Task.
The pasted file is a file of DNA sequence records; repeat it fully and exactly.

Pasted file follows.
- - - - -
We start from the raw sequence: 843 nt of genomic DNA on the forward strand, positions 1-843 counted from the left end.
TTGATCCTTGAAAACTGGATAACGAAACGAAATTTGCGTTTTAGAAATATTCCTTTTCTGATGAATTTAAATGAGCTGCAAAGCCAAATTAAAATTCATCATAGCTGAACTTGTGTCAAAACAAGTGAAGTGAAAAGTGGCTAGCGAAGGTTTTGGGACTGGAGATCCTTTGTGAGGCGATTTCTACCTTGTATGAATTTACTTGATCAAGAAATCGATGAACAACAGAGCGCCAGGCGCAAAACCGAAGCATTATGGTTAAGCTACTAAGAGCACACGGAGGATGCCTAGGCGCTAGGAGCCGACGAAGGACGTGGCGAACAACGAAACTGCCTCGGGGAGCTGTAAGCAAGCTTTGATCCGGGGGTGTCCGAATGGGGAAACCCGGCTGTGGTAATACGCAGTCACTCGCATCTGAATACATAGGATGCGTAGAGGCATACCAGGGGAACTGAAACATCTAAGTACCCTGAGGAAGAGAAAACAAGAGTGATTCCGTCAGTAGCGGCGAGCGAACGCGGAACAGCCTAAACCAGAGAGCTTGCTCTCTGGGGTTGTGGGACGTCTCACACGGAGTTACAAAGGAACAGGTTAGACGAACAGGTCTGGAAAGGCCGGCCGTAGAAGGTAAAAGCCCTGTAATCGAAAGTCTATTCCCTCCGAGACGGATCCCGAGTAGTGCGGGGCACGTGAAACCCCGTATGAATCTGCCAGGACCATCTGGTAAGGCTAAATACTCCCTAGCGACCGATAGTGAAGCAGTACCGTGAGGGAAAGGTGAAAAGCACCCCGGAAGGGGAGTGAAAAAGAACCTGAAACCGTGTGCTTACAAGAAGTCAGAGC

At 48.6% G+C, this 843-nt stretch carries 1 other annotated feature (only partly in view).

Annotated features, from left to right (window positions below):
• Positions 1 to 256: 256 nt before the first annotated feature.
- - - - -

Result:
We start from the raw sequence: 843 nt of genomic DNA on the forward strand, positions 1-843 counted from the left end.
TTGATCCTTGAAAACTGGATAACGAAACGAAATTTGCGTTTTAGAAATATTCCTTTTCTGATGAATTTAAATGAGCTGCAAAGCCAAATTAAAATTCATCATAGCTGAACTTGTGTCAAAACAAGTGAAGTGAAAAGTGGCTAGCGAAGGTTTTGGGACTGGAGATCCTTTGTGAGGCGATTTCTACCTTGTATGAATTTACTTGATCAAGAAATCGATGAACAACAGAGCGCCAGGCGCAAAACCGAAGCATTATGGTTAAGCTACTAAGAGCACACGGAGGATGCCTAGGCGCTAGGAGCCGACGAAGGACGTGGCGAACAACGAAACTGCCTCGGGGAGCTGTAAGCAAGCTTTGATCCGGGGGTGTCCGAATGGGGAAACCCGGCTGTGGTAATACGCAGTCACTCGCATCTGAATACATAGGATGCGTAGAGGCATACCAGGGGAACTGAAACATCTAAGTACCCTGAGGAAGAGAAAACAAGAGTGATTCCGTCAGTAGCGGCGAGCGAACGCGGAACAGCCTAAACCAGAGAGCTTGCTCTCTGGGGTTGTGGGACGTCTCACACGGAGTTACAAAGGAACAGGTTAGACGAACAGGTCTGGAAAGGCCGGCCGTAGAAGGTAAAAGCCCTGTAATCGAAAGTCTATTCCCTCCGAGACGGATCCCGAGTAGTGCGGGGCACGTGAAACCCCGTATGAATCTGCCAGGACCATCTGGTAAGGCTAAATACTCCCTAGCGACCGATAGTGAAGCAGTACCGTGAGGGAAAGGTGAAAAGCACCCCGGAAGGGGAGTGAAAAAGAACCTGAAACCGTGTGCTTACAAGAAGTCAGAGC

At 48.6% G+C, this 843-nt stretch carries 1 other annotated feature (only partly in view).

Annotated features, from left to right (window positions below):
• Positions 1 to 256: 256 nt before the first annotated feature.